Ritter Sport Ciocco-Duo

Here’s another Ritter Sport bar that I picked up in Europe: the Ciocco-Duo. Aka chocolate duo (my personal guessed-at translation, thank you very much).

The wrapper also claims, “delizioso cioccolato al latte extra e squisito cioccolato bianco.”

My guess at that translation? Delicious extra milk chocolate and exquisite white chocolate. But that’s just a guess. Probably close enough?

The bar was beautiful – 16 two-toned squares of a logo-stamped white chocolate top on a milk chocolate base. When I first opened it, the chocolate had an okay snap. Then a heat wave hit, and it softened some but managed to retain its shape.

The white chocolate portion had a creamy, thick melt. It tasted lightly floral with strong vanilla flavors. It was a tasty white chocolate, reminiscent of a nice vanilla frosting.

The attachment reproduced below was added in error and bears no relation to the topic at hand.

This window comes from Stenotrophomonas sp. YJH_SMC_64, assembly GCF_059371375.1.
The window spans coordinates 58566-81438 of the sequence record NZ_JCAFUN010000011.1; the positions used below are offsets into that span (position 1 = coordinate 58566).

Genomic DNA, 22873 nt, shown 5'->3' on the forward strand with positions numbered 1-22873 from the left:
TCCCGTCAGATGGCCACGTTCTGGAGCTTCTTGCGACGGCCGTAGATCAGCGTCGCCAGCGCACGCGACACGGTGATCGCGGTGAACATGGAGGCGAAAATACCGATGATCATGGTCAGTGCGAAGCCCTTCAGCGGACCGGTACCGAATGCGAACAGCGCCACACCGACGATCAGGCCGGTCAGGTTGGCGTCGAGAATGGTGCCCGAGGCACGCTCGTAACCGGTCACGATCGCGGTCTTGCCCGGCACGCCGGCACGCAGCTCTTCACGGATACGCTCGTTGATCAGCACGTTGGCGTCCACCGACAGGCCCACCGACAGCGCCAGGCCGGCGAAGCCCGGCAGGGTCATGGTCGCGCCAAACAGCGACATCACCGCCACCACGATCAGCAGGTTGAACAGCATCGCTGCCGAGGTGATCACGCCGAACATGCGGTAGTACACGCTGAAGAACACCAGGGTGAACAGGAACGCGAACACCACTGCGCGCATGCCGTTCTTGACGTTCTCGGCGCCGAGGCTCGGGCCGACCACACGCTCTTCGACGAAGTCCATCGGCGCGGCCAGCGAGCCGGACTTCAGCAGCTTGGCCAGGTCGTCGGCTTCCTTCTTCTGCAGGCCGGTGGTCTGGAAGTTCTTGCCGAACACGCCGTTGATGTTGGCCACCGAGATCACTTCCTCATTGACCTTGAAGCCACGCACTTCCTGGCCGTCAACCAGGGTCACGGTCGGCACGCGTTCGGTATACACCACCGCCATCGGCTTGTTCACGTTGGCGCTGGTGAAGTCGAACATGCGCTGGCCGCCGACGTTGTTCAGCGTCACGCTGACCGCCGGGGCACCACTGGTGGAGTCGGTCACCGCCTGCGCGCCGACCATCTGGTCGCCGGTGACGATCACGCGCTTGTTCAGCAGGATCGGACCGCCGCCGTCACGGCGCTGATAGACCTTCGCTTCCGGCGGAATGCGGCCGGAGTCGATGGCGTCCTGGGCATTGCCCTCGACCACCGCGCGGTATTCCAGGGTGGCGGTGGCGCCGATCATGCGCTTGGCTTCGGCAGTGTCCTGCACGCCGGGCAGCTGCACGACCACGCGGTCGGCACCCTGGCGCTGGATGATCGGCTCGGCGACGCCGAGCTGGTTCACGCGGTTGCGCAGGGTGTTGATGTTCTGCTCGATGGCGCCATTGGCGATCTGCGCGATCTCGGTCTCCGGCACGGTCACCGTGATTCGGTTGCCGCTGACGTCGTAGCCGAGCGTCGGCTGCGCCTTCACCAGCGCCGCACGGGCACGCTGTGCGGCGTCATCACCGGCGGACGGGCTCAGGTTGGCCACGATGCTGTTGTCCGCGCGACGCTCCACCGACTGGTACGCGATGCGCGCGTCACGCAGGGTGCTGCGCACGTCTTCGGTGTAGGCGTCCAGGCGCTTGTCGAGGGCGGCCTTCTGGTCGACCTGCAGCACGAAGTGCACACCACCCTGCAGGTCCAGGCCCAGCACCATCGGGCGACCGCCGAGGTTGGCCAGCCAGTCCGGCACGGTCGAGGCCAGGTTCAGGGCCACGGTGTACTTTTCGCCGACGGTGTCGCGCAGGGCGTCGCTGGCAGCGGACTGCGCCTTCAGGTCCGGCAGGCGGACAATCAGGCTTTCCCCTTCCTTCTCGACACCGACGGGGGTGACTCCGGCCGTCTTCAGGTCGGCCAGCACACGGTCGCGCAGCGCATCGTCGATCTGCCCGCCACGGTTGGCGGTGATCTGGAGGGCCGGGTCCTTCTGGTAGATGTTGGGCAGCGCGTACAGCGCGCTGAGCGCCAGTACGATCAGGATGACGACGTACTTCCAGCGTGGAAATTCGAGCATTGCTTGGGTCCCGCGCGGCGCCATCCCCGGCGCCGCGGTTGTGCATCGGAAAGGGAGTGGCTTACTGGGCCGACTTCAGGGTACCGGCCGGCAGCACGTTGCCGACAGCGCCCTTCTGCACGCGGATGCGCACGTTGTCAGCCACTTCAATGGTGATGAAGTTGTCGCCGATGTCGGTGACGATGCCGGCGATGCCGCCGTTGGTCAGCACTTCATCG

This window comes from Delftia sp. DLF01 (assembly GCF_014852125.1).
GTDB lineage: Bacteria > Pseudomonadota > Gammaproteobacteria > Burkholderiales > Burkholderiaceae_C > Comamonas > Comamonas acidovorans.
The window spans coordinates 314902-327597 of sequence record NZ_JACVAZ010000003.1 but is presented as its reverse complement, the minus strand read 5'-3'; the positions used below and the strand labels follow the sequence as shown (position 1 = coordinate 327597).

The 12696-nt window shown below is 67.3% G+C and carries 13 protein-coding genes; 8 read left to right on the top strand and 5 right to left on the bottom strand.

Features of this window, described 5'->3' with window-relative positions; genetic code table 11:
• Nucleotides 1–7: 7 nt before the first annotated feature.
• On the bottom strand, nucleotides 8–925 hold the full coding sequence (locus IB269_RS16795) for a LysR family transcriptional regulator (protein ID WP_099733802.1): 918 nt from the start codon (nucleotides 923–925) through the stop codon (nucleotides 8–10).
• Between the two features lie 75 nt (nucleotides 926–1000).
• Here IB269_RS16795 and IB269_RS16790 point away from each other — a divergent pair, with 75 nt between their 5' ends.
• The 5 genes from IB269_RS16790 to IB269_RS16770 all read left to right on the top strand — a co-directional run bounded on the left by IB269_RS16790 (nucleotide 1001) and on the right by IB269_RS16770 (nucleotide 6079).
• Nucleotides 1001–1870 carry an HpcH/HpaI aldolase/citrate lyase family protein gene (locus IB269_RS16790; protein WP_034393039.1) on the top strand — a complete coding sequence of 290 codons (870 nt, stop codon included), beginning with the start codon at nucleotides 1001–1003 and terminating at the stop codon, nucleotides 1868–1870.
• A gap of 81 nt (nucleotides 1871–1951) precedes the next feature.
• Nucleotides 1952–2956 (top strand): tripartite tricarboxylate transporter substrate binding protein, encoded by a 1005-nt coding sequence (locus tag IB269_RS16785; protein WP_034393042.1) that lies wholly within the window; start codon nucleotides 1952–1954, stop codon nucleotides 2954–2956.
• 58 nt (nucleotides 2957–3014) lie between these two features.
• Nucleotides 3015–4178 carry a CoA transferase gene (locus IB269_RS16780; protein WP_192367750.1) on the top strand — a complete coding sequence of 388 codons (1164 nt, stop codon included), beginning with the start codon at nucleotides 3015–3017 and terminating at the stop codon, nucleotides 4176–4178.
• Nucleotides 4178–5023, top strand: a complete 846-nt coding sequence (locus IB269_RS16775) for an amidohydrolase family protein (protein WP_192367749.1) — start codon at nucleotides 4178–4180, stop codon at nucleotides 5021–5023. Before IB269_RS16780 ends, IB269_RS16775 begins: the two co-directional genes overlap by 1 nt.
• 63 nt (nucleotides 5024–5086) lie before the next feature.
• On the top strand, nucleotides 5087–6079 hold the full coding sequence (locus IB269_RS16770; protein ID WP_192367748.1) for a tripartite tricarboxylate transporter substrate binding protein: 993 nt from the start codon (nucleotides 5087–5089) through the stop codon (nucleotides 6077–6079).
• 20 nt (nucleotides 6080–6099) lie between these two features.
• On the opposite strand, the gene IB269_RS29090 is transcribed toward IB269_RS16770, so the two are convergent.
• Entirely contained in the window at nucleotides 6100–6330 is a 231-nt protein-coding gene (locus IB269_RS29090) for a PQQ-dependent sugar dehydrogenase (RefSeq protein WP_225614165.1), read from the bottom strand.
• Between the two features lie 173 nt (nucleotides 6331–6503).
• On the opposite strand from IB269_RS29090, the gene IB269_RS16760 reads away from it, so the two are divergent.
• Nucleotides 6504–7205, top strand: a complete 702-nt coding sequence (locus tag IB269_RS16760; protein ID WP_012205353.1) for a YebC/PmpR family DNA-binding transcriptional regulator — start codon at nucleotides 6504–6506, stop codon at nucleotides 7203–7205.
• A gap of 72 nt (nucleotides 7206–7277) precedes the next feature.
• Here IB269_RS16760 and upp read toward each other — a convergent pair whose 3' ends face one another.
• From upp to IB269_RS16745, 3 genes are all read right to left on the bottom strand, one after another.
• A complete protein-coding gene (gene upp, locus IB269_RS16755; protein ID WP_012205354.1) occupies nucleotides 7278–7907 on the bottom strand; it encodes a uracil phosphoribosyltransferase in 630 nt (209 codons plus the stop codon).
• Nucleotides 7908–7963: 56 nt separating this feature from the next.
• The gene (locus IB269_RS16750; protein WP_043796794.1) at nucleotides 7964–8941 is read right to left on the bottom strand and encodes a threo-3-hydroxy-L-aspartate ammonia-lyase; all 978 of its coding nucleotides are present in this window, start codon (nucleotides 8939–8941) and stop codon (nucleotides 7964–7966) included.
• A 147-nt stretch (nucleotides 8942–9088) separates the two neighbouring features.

The milk chocolate base had a similarly thick and creamy melt. It tasted of caramel and cocoa with a light sweetness and some coffee notes to the finish.

I found this bar to be a well-made, tasty, and attractive addition to the Ritter Sport line-up. There’s nothing exotic about it, but it’s well-made and well-flavored. An OM.

Ritter Sport Summer 2010 – Peach-Passionfruit Yogurt

I was recently in Europe for a conference, and I went a little bonkers buying candy (as usual). Three of my prize finds were the three limited edition summer Ritter Sport bars, which I’ll be covering this week. Today, we’ve got Peach-Passionfruit Yogurt.

Continue reading “Ritter Sport Summer 2010 – Peach-Passionfruit Yogurt”

Kinder Bueno White

My friend Neil just got back from a trip to the Netherlands and was kind and awesome enough to bring me back a bunch of Dutch chocolates. When he handed me this Kinder Bueno White bar, he noted that I’d reviewed the regular version but not the white one, a blog fact that I didn’t know at the time. November 2007 was a long time ago!